Book Review: Science and the Near-Death Experience – How Consciousness Survives Death
From the page: “….It was good, too, to see Carter tackling Daniel Dennett, whose book Consciousness Explained has been hugely influential in reinforcing the materialist conception of mind and brain recently, as Gilbert Ryle’s The Concept of Mind was back in the 1950s. Dennett, it appears, offered a hostage to fortune in basing his rejection on dualism firmly on the apparent violation of the principle of conservation of energy. Henry Stapp brushes this aside, pointing out that the Dennett is basing his argument on classical physics, and that the objection disappears in contemporary physics. ‘Contemporary physical theory allows, and its orthodox von Neumann form entails, an interactive dualism that is fully in accord with all the laws of physics,’ Stapp insists – a message that Carter’s quite full analysis drives home.
The second part of the book gets down to the NDE research. It capably describes the phenomenon with full reference to specific cases, identifies the challenges to orthodox scientific thinking and picks off the sceptical objections. I particularly appreciated Carter’s skewering of research by Michael Persinger that purports to show most of the NDE features being artificially created by means of electromagnetic stimulation. I have long wondered at the ability of sceptics to see in these rather weak phenomena a significant and illuminating parallel to the far more dramatic reports made by near-death experiencers, showing as they do little or nothing of the latters’ clarity, intensity and transformative effect.
Carter reproduces Persinger’s own table of effects, which – with sensations of dizziness, tingling and vibrations, all more or less absent from NDE research, topping the list – shows how unwarranted the comparison actually is. Yet more interesting is the failure of a Swedish team to replicate his findings. Even using his own equipment it found no effect whatsoever; suggestible subjects reported strange experiences whether or not they were actually receiving a current. The study surely deserves to be quoted by sceptics in their discussions of ‘pathological science’ along with landmark examples such as Blondlot’s mythical N-Rays, although I somehow doubt that it will be.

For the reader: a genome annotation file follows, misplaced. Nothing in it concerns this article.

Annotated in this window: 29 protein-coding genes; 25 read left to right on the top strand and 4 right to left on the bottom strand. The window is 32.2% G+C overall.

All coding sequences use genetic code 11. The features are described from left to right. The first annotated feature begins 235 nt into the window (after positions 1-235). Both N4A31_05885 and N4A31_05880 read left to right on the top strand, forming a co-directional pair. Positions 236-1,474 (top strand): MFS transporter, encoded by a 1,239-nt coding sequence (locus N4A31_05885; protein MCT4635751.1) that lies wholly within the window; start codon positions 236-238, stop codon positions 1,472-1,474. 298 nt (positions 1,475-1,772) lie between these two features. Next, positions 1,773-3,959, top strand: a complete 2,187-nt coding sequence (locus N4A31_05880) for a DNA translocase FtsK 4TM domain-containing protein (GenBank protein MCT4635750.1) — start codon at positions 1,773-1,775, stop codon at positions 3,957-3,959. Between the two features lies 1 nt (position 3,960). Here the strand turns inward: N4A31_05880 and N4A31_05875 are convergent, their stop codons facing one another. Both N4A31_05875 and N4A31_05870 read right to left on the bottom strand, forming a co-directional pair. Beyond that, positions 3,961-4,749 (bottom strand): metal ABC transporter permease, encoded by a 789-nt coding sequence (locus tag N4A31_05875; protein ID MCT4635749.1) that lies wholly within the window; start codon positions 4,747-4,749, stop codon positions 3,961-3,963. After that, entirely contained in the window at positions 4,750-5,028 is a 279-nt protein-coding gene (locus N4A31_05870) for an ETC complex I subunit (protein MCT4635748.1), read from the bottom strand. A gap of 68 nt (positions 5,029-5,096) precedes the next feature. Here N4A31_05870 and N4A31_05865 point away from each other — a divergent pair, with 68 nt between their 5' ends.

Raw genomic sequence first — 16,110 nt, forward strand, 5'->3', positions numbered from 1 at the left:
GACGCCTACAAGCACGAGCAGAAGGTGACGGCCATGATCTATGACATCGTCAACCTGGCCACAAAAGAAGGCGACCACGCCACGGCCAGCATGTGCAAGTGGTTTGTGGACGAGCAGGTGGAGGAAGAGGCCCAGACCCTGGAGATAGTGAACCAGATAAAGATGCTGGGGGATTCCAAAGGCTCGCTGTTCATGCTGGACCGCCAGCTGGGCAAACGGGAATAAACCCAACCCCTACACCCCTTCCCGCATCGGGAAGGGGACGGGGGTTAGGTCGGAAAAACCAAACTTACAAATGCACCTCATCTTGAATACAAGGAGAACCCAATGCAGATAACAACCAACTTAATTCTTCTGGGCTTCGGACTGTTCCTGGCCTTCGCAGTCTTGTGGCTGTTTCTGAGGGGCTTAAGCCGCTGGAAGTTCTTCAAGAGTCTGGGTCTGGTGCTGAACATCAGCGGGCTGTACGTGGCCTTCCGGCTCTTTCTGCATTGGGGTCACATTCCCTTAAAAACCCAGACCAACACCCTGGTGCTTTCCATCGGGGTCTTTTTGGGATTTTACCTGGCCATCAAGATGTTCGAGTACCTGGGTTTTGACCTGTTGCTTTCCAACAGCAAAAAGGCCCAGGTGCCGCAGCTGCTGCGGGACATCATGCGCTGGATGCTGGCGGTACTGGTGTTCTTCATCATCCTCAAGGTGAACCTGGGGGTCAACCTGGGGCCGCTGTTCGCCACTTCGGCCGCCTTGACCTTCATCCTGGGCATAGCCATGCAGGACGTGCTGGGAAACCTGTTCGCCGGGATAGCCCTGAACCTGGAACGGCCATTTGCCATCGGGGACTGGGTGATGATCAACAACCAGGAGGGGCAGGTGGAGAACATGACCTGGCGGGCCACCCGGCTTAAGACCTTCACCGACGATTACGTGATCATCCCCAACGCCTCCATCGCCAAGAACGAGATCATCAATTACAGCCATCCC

I wondered whether Carter would respond to the recent cavils of NDE sceptics who creatively come up with loopholes that subvert the conclusions of dedicated researchers without really explaining anything (for a typically tetchy discussion see this comments thread on Paranormalia.) I think he is wise to pay them no particular attention. Instead he provides very full descriptions of key arguments and cases and addresses the key objections, leaving it up to us as readers and observers to judge the validity or otherwise of sceptical nit-picking.
Personally, I’d find it hard – after reading his very full account of the celebrated Pam Reynolds’s case, for instance – to sympathise with the argument that a woman in surgery, anesthetized and unconscious, her eyes taped shut, micro-speakers in her ears emitting a stream of clicks at 100 decibels, could accurately have described the instrument with which her skull was being sawed open (apparently from an out-of-body perspective), by means of ‘hearing and background knowledge, perhaps coupled with the reconstruction of memory’. This sort of thing leaves one thinking that the determined sceptic can believe absolutely anything.
Two qualities stand out in this treatment: clarity and confidence. The clarity with which some quite difficult philosophical and scientific concepts are elucidated, and their relevance demonstrated, and the confidence with which the challenges of sceptics are confronted and answered. As I think has been said by other people, I wish Carter’s books had been around when I first started trying to figure out this stuff. It’s not that there aren’t some great books around, but to the beginner especially, the dismissals of sceptics and the absolute certainty with which they are expressed – NDEs are obviously “hallucinatory wishful-thinking experiences” and so on – can create a great deal of confusion. It needs a strong logical mind with a good grasp of the totality of the research to provide proper guidance.
… However more detail specific to this subject will doubtless be provided in Carter’s third and final book of the series, which will deal with children’s memories of a previous life, apparitions and channelled communications. These offer all sorts of challenges, and it will be fascinating to see Carter’s take on them.”